Ron Freer, 103, will be marching at the Cenotaph as part of the national Remembrance Sunday commemorations with more than 100 other blind veterans supported by Blind Veterans UK, the national charity for vision-impaired ex-Service men and women…

It has been confirmed by the Royal British Legion that Ron will be the oldest veteran to march at the Cenotaph on Remembrance Sunday. This year the commemorations are particularly significant as the nation marks the centenary of the end of the First World War.

Ron says: “I am hugely honoured to march at Cenotaph on behalf of Blind Veterans UK. It is an extraordinary charity, which makes an unbelievable difference to the lives of veterans like me, and our families too. Being the centenary of the end of the First World War, this year holds special significance for me as my own father was killed on 4 September 1918 and is buried at Dernancourt Communal Cemetary in the Somme.”

Ron joined the Army in 1931 and, on the outbreak of the Second World War, was posted to Hong Kong to defend the colony. In late 1941, the Japanese attacked Hong Kong including Fort Stanley, where Ron was based. After 18 days of fighting, his garrison surrendered against overwhelming odds.

He became a prisoner of war and remained so until the end of the war. It was this four year ordeal that led to Ron losing his sight because of the malnutrition he suffered in the camp.

Ron says: “The Japanese brought in a bag of rice for each unit but only enough for one meal a day per man. We cut an oil drum in half and used the bottom as a boiling pot for the rice. Each man was given a scoop of rice but many were unable to eat it and looking at the portion of rice, one could see mice droppings and insects. Disease soon broke out resulting in many deaths.”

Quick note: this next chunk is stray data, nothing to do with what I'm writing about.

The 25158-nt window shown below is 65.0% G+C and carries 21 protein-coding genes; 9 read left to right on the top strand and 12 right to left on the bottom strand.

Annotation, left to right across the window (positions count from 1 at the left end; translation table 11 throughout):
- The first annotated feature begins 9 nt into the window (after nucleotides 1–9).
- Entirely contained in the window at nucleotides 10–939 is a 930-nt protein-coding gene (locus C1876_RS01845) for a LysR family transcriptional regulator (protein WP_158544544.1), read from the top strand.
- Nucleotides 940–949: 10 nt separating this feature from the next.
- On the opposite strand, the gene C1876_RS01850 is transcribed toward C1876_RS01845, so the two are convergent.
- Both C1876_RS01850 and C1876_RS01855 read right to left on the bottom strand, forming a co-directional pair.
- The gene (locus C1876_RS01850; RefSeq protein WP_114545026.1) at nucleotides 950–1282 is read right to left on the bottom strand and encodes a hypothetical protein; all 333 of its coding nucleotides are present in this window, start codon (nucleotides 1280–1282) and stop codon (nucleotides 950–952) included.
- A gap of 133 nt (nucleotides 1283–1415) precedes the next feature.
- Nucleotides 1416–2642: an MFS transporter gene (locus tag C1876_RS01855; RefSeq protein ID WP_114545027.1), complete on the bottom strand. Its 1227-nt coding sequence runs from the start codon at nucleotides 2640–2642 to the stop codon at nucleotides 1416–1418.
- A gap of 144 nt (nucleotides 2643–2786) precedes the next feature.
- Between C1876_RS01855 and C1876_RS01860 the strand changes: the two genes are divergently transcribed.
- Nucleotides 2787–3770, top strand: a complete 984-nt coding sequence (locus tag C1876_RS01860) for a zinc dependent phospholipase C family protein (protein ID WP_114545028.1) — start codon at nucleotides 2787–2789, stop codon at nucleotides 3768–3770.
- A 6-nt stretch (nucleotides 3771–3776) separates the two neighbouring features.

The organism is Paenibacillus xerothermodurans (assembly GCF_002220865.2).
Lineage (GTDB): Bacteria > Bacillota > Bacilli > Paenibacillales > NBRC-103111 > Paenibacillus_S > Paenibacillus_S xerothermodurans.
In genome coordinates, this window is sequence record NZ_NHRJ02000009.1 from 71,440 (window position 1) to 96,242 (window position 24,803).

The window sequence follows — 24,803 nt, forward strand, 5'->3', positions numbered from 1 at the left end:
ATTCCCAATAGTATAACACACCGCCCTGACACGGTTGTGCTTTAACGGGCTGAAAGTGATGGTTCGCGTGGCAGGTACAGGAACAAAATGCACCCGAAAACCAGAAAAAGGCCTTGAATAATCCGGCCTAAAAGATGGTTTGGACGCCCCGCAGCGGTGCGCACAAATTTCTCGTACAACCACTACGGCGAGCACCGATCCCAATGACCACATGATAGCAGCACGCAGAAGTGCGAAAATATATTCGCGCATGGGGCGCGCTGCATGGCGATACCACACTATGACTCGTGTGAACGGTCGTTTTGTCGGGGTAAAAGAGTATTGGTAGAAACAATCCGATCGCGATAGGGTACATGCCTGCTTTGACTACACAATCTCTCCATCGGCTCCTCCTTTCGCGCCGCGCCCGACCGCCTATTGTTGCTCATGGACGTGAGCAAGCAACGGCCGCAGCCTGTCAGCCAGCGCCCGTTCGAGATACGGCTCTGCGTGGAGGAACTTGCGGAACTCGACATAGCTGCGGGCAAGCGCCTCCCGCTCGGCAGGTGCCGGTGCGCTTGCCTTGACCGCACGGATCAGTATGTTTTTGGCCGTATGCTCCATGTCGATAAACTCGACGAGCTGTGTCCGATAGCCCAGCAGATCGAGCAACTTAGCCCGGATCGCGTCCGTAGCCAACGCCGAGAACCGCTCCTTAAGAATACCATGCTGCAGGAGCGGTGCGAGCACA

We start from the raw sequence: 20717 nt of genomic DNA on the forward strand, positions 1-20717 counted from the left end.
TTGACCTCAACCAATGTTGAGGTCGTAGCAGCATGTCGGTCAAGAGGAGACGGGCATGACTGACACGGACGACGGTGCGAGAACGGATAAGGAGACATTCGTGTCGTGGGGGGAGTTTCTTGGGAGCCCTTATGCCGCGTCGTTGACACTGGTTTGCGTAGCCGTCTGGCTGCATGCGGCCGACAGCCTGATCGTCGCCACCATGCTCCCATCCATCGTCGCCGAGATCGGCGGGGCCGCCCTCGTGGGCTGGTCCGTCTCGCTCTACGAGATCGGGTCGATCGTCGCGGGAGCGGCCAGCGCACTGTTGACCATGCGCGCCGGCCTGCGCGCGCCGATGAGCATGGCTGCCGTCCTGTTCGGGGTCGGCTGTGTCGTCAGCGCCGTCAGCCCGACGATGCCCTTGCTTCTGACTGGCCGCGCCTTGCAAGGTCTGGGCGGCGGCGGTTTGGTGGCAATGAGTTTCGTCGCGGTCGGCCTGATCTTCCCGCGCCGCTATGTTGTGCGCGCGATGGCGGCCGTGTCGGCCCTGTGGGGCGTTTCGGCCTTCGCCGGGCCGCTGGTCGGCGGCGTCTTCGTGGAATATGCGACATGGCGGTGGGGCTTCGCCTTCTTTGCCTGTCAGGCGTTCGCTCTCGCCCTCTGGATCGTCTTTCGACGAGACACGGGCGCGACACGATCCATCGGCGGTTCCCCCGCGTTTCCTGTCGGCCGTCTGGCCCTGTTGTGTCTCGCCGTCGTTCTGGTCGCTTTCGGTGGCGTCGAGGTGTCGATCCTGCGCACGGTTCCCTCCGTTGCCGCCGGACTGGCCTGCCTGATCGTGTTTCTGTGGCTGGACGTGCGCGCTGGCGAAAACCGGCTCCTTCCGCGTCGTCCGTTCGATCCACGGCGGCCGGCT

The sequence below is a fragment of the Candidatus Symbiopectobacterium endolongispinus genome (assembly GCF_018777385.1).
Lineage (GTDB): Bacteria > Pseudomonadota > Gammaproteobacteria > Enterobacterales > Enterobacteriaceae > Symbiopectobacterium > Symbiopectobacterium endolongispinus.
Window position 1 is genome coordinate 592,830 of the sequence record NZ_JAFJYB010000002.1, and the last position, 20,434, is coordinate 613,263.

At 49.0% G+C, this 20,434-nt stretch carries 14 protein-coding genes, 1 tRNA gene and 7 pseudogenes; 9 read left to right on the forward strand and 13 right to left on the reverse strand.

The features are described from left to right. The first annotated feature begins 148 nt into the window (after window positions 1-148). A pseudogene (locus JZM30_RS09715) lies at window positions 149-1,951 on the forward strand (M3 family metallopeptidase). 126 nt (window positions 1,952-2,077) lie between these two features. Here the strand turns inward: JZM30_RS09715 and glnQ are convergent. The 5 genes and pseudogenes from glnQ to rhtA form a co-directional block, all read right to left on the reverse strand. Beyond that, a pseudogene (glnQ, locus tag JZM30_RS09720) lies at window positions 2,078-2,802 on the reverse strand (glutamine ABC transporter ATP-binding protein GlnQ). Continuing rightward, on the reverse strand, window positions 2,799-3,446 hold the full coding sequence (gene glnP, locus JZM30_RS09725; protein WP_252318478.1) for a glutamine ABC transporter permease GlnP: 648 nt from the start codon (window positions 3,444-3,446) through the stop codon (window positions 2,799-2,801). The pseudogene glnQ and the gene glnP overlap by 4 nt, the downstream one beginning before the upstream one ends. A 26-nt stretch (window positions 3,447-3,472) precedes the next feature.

In 1943 the group of POWs were transported on a ship called The Lisbon to Japan. It was on this journey that diphtheria broke out amongst the two thousand men aboard. Ron caught the infectious disease and his life was only saved by the actions of two doctors.

He says: “Lying in the hut with all the others suffering, I heard a voice say ‘turn over Sergeant’, I was then injected with something and the voice said, ‘you are very lucky’. I knew then that it was our medical officer. He later told me that a Japanese civilian doctor had managed to smuggle in six phials of anti-diphtheria toxin so the two of them had saved my life.”

A month later, Ron had completely lost his sight and most of his hearing and spent the remainder of the war in the camp medical hut. At the end of the war he returned to the UK via the Philippines and New Zealand. It was then that his journey with Blind Veterans UK, then known as St Dunstan’s, began.

Ron has been supported by the charity since 1946 and has gone on to live a full, happy, independent life. He says: “I returned to the UK after being a POW for nearly four years. Having lost my sight as well as my hearing my future seemed very dismal and I didn’t want to think about what lay ahead. This was until I began to receive support from Blind Veterans UK.

“I was given my confidence back bit by bit through training such as learning braille. My main objective, as man in my early thirties, was to find employment. After I married, I had the opportunity of opening a new post office and my wife and I continued to operate it for 25 years. This was all thanks to Blind Veterans UK, who helped me to purchase the property. It will be an honour to march with them once again.”